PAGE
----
Raid Leading Starter Guide

90 Draenei Shaman
-Raiding is not about downing bosses, it’s about wiping a lot and occasionally downing bosses.
-Leading is not as glorious as we like to think it is. It requires more self motivation, effort, and responsibility. The difference between real world leading and raid leading is you don’t get a fatter paycheck for being a good raid leader. It’s a thankless job.

My story in brief:
I was given a guild when I was very new at the game – not even max level. I grew the guild into a fun social and leveling guild. A while after I had hit max level I grew bored and decided I wanted to raid. I quickly came to the realization that my options were to leave my own guild, or lead my own raid. I took it upon myself to build up my own group.

When setting out to put together a raid group, there are a number of things you should have in mind. Below I will talk about each subject and in italic talk about how I did it.

Establishing your concept
What type of raid group do you want? Casual? Hardcore? There’s no textbook definition of what a “casual” or “hardcore” guild is really. It’s a sliding scale. And of course, there’s no way to know what speed of progression your group will accomplish because you have no crystal ball. But what you need to think about is the feel of your group. It’s very important that you establish this in your mind before you start with anything else. Going forward, everything you do, you should keep this in mind.

I’ve always been of the thinking that this is a game, it’s what we do in our free time and so we should be having fun. Our group is “semi-hardcore”. Our calendar is strict but our progression is not. We have a good time and we get some bosses down. Vent is an enjoyable place to be. Criticism is kind (and usually through whispers).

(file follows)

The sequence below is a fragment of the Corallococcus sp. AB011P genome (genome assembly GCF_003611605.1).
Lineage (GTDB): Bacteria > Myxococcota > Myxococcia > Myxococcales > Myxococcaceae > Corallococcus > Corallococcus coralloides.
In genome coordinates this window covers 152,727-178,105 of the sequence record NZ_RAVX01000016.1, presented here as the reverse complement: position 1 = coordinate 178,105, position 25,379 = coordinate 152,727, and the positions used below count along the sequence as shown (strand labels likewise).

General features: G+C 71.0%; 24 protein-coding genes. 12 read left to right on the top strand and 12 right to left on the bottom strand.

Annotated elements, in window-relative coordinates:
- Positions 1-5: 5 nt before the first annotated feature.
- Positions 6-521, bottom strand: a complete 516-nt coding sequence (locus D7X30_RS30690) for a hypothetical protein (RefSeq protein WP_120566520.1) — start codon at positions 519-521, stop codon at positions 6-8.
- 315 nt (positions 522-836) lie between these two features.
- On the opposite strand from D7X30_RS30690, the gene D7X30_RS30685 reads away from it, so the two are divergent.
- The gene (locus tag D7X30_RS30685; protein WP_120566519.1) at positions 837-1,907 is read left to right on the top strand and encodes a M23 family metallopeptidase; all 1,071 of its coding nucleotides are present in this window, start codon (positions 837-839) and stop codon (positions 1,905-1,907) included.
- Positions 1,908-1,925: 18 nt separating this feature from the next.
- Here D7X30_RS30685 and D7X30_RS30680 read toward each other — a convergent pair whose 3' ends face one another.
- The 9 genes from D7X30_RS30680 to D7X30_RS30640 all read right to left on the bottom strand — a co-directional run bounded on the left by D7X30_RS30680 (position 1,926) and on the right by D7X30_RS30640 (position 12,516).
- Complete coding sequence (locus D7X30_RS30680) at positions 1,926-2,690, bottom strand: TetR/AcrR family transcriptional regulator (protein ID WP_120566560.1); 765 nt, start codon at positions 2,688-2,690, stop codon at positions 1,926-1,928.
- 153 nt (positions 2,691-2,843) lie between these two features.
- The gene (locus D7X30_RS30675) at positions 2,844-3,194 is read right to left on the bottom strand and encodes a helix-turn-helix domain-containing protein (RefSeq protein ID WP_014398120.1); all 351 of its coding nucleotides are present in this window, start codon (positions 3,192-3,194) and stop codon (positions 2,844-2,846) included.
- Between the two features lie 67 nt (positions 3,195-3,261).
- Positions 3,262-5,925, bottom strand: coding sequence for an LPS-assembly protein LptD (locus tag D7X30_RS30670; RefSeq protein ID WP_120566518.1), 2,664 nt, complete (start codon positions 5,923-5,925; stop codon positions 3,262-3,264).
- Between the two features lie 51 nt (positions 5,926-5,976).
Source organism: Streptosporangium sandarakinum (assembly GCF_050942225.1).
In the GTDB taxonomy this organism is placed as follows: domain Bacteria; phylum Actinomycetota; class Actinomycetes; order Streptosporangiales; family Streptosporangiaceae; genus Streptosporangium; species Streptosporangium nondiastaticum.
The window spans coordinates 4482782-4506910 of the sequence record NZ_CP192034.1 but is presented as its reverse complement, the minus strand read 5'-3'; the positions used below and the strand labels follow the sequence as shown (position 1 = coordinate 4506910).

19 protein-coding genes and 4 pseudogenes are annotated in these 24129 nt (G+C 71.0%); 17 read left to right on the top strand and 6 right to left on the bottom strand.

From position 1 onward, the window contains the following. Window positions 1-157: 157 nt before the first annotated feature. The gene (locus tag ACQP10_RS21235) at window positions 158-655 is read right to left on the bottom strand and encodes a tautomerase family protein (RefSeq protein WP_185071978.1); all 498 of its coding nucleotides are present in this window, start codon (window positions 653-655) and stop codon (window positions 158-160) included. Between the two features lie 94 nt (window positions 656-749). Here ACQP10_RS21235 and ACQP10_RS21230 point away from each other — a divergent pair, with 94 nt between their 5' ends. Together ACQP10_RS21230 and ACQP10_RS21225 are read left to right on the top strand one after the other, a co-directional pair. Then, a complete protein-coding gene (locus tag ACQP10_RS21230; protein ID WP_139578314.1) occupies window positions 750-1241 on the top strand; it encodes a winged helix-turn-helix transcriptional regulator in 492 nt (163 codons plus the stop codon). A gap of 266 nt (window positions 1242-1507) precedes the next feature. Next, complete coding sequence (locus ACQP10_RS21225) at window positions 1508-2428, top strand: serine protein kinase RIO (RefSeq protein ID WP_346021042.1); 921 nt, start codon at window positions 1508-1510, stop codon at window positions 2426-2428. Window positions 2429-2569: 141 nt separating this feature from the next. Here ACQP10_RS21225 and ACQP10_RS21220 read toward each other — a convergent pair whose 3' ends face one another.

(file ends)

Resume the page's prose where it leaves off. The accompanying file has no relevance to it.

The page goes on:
Working with your starting members
What does your starter group consist of? In all likelihood it’s not just you interested in a raid group. You probably already have a few other guild mates or friends that want to join in this adventure. You need to be clear with them what type of raiding environment you will have and make sure they will comfortably fit in.

In my opinion, recruiting is by far the most difficult aspect of putting together a raid. Start up raids are not usually the most attractive option to a prospective raider. Keep in mind, if you’re starting a group with a bunch of people with little to no experience, you’re probably not going to be able to recruit high end raiders. When talking to possible candidates, don’t lie about what you’re doing to get them to join. They will be quick to leave if you have lured them in under false pretenses. Don’t be afraid to ask people to get in vent for an interview. You can get a much better feel for a person in vent than you can in text chat.

Who should you recruit? You should make the decision (based on how serious a group you’re making) on how many people you will be recruiting. Some 10 man guilds have exactly 10 people. Others use two or three bench spots. Benching requires a certain amount of organization. Exact rosters require very strict attendance as well as the need for pugging from time to time.

What you will need at a minimum:
Main tank
Off tank (with DPS spec as well)
3 healers – one with a DPS offspec, and one tank healer (Disc priest or Holy Pally)
5 dps – split between ranged and melee.

This expansion is definitely friendlier for ranged dps, so for that reason I’d do 2 melee and 3 ranged. There are many other things to be concerned about other than just what I listed above. You also need to be careful about gear balance and token balance. The last thing you want is to have 6 members of your raid vying for the same token group or 4 people after leather agility gear. Each class has strengths and weaknesses. Avoid two of the same class of tanks or really any two of the same spec. And it’s important to make sure you have buffs covered. The following site has an excellent tool to help with missing buffs.